Rules surrounding home detention curfews (HDCs) were tightened last year to exclude those with a history of violence, knife crime or links to organised crime.
It followed the murder of Craig McClelland, 31, who was stabbed to death in Paisley by James Wright, who had been “unlawfully at large” for five months. Wright – who had 16 previous convictions, including two for knife crimes – had breached the terms of an HDC in February 2017 just days after being released from prison.
Mr Yousaf said he thought a 75 per cent drop in the use of HDC since curbs were introduced would be “temporary” and was due to negative coverage following Mr McClelland’s death.
The justice secretary appeared before MSPs on the Scottish Parliament’s justice committee.
Asked by Green MSP John Finnie if the fall had been a “knee-jerk reaction”, Mr Yousaf said: “We live in a world in which organisations when there is a lot of media scrutiny, there is almost a natural instinct to be risk-averse. My hope – because I agree with John Finnie that HDC is a useful tool for re-integration – is that it is a temporary risk aversion.
“That is quite a dramatic decline. A 75 per cent reduction in HDC will undoubtedly contribute to prison numbers.”
Mr Yousaf said it was important to “learn lessons,” but he added: “As a Parliament, we have collectively agreed on much when it comes to HDC and approved various guidance and legislation previously. I would hope that whatever changes we do make, we can take the majority, if not all, of the Parliament with us.”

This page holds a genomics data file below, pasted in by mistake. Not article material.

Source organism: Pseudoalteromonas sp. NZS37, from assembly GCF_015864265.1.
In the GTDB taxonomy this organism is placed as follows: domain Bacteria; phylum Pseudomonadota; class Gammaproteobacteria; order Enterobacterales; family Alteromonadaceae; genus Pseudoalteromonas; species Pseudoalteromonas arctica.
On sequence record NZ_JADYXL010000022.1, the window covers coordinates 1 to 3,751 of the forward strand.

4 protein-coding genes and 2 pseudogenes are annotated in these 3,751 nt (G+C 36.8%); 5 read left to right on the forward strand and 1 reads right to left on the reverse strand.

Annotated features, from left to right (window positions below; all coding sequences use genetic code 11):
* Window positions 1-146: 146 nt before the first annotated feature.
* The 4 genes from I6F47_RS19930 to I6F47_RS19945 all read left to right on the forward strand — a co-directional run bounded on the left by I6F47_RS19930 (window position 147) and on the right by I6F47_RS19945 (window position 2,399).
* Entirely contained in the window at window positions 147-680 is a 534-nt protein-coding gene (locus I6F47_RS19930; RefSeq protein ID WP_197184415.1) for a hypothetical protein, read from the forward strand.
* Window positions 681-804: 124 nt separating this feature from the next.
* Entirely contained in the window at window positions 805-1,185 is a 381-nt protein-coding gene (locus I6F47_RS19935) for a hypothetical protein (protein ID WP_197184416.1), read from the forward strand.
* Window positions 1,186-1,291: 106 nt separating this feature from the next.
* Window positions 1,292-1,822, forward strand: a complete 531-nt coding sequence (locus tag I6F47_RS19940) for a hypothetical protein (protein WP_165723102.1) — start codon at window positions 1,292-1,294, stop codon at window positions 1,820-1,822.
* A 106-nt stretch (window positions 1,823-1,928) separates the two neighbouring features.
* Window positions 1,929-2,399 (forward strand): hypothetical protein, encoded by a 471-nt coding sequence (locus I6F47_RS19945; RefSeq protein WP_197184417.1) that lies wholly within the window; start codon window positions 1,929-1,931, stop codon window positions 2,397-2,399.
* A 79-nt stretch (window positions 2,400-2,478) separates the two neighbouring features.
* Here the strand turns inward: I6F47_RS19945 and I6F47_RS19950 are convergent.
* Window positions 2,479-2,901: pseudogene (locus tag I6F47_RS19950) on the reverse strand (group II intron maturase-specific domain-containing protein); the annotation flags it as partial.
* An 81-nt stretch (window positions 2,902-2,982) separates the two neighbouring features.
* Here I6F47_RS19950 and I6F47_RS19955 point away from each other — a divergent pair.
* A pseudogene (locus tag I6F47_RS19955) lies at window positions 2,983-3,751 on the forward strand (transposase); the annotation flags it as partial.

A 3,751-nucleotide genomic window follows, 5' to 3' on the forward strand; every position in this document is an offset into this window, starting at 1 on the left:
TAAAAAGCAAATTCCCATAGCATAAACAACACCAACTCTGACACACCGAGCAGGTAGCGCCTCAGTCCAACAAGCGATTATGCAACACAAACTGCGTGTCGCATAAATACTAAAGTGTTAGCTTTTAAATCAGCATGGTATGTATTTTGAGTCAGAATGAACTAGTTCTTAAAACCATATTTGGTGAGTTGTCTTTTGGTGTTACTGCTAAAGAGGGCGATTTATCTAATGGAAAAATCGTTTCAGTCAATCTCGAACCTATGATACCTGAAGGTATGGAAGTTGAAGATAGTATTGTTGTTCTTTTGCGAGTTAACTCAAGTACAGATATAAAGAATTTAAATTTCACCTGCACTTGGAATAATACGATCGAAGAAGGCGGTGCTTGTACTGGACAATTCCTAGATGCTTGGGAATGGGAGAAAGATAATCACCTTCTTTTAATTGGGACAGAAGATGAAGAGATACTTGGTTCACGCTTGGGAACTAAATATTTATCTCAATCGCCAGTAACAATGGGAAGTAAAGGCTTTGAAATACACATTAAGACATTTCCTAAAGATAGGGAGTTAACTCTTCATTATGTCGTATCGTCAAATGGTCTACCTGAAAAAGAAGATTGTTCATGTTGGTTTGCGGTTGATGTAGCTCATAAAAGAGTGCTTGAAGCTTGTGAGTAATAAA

In November, Colin McConnell, chief executive of the Scottish Prison Service (SPS), said the number of HDCs being approved had fallen from 25-30 a week to seven a week.
It led Wendy Sinclair-Gieben, HM Chief Inspector of Prisons, to warn the change could put extra pressure on the prison population.
Restrictions were tightened in October after a damning report from HM Inspectorate of Constabulary in Scotland (HMICS) said 24 offenders had been unlawfully at large for more than four years.
HM Inspector of Constabulary Gill Imery said the processes around HDCs needed to be “significantly improved”.
Wright breached his HDC and was deemed to be unlawfully at large by the SPS ten days after his release from HMP Low Moss where he had been serving a 21-month sentence for a knife-related crime.
On 23 February last year, he removed his electronic tag and left his curfew address. Police Scotland were alerted the next day by the SPS that Wright was unlawfully at large.
However, he was still free on 23 July when he approached Mr McClelland, a father of three, in the street and asked him for a light before stabbing him twice.
Mr Yousaf told MSPs he is still considering whether to make it a criminal offence for anyone to remain unlawfully at large.